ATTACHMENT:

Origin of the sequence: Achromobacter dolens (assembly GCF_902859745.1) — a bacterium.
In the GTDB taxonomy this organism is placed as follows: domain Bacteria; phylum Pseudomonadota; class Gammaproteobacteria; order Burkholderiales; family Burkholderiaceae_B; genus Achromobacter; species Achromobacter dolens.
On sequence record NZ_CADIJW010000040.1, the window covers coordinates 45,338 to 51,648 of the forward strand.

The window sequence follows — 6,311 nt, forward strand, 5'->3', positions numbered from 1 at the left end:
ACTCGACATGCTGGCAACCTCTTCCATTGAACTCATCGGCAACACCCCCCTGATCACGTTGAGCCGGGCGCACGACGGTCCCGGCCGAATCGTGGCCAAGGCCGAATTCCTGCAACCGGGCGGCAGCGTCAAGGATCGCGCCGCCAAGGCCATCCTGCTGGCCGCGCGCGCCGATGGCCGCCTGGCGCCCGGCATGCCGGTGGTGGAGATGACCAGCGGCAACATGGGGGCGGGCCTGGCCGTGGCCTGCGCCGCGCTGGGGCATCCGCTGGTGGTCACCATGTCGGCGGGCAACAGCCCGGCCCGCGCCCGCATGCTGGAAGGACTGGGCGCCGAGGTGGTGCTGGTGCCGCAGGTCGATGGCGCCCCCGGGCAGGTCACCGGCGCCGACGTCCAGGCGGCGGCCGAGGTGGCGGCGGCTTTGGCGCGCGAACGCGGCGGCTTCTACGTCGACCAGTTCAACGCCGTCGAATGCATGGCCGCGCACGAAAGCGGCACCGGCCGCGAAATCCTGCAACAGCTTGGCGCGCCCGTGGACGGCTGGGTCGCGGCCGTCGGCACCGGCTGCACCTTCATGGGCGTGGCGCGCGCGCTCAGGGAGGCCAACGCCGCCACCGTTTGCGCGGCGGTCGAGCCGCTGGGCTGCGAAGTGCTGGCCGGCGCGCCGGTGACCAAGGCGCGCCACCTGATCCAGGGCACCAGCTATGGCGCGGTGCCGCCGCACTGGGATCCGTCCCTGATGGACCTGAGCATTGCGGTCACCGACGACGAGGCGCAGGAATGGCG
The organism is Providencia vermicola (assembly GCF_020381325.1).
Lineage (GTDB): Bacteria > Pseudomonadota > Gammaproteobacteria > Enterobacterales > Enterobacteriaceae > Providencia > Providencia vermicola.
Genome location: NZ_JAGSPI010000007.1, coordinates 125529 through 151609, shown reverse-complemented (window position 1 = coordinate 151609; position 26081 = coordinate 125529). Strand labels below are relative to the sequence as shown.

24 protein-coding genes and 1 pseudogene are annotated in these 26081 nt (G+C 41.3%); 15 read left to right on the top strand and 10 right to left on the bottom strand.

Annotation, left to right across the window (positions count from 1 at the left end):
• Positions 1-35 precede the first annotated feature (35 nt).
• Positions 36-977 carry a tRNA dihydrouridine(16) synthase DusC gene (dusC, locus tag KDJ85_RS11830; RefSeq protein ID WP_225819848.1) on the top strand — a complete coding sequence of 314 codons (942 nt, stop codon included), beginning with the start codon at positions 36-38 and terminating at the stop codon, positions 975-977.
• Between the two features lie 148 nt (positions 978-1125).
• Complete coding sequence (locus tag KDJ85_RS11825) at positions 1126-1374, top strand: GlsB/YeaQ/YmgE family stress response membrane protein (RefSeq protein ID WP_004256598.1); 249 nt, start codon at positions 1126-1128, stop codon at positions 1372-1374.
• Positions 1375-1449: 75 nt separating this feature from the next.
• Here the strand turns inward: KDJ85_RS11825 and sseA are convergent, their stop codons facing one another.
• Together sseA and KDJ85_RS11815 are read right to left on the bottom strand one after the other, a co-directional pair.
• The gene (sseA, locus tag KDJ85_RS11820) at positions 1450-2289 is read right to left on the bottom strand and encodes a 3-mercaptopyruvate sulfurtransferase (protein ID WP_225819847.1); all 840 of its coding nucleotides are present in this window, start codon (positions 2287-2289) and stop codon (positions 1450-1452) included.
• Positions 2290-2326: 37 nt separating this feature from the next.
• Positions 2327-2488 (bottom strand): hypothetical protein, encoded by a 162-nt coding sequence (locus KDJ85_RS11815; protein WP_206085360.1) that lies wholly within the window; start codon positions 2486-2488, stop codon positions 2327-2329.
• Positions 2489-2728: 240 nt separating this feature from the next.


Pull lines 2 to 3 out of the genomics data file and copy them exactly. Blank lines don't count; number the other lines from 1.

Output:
In the GTDB taxonomy this organism is placed as follows: domain Bacteria; phylum Pseudomonadota; class Gammaproteobacteria; order Burkholderiales; family Burkholderiaceae_B; genus Achromobacter; species Achromobacter dolens.
On sequence record NZ_CADIJW010000040.1, the window covers coordinates 45,338 to 51,648 of the forward strand.